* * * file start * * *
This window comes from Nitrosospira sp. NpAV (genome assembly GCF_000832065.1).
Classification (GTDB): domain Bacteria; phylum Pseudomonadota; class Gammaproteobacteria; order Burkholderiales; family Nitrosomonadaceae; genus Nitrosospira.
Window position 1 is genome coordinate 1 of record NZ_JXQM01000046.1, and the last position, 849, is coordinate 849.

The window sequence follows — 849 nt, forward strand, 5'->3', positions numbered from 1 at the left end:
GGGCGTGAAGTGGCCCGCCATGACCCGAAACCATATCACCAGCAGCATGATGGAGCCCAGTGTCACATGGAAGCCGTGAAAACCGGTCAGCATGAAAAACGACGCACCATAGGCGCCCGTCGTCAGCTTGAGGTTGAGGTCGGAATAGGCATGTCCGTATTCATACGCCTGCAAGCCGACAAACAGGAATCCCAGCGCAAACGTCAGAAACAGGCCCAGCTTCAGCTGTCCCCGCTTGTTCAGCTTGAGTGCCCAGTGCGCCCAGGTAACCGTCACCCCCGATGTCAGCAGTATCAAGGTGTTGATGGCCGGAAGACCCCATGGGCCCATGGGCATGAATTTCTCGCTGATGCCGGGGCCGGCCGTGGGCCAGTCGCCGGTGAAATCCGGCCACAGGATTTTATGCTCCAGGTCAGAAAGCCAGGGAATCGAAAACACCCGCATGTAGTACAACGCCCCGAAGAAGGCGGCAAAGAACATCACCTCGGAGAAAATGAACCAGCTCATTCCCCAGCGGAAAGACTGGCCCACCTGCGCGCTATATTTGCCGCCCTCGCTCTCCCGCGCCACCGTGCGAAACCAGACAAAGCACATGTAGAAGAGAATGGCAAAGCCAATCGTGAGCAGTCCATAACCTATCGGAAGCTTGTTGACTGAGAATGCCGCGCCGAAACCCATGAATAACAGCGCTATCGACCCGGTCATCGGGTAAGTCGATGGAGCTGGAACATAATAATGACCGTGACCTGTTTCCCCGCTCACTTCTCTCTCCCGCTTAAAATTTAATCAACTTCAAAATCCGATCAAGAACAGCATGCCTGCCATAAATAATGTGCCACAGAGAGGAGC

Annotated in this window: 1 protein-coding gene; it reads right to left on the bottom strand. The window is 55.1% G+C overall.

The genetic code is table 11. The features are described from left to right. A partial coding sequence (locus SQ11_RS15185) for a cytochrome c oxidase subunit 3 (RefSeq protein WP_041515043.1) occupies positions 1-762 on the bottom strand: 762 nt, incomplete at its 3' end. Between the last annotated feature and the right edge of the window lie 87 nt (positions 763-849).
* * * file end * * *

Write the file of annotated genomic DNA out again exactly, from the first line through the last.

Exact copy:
This window comes from Nitrosospira sp. NpAV (genome assembly GCF_000832065.1).
Classification (GTDB): domain Bacteria; phylum Pseudomonadota; class Gammaproteobacteria; order Burkholderiales; family Nitrosomonadaceae; genus Nitrosospira.
Window position 1 is genome coordinate 1 of record NZ_JXQM01000046.1, and the last position, 849, is coordinate 849.

The window sequence follows — 849 nt, forward strand, 5'->3', positions numbered from 1 at the left end:
GGGCGTGAAGTGGCCCGCCATGACCCGAAACCATATCACCAGCAGCATGATGGAGCCCAGTGTCACATGGAAGCCGTGAAAACCGGTCAGCATGAAAAACGACGCACCATAGGCGCCCGTCGTCAGCTTGAGGTTGAGGTCGGAATAGGCATGTCCGTATTCATACGCCTGCAAGCCGACAAACAGGAATCCCAGCGCAAACGTCAGAAACAGGCCCAGCTTCAGCTGTCCCCGCTTGTTCAGCTTGAGTGCCCAGTGCGCCCAGGTAACCGTCACCCCCGATGTCAGCAGTATCAAGGTGTTGATGGCCGGAAGACCCCATGGGCCCATGGGCATGAATTTCTCGCTGATGCCGGGGCCGGCCGTGGGCCAGTCGCCGGTGAAATCCGGCCACAGGATTTTATGCTCCAGGTCAGAAAGCCAGGGAATCGAAAACACCCGCATGTAGTACAACGCCCCGAAGAAGGCGGCAAAGAACATCACCTCGGAGAAAATGAACCAGCTCATTCCCCAGCGGAAAGACTGGCCCACCTGCGCGCTATATTTGCCGCCCTCGCTCTCCCGCGCCACCGTGCGAAACCAGACAAAGCACATGTAGAAGAGAATGGCAAAGCCAATCGTGAGCAGTCCATAACCTATCGGAAGCTTGTTGACTGAGAATGCCGCGCCGAAACCCATGAATAACAGCGCTATCGACCCGGTCATCGGGTAAGTCGATGGAGCTGGAACATAATAATGACCGTGACCTGTTTCCCCGCTCACTTCTCTCTCCCGCTTAAAATTTAATCAACTTCAAAATCCGATCAAGAACAGCATGCCTGCCATAAATAATGTGCCACAGAGAGGAGC

Annotated in this window: 1 protein-coding gene; it reads right to left on the bottom strand. The window is 55.1% G+C overall.

The genetic code is table 11. The features are described from left to right. A partial coding sequence (locus SQ11_RS15185) for a cytochrome c oxidase subunit 3 (RefSeq protein WP_041515043.1) occupies positions 1-762 on the bottom strand: 762 nt, incomplete at its 3' end. Between the last annotated feature and the right edge of the window lie 87 nt (positions 763-849).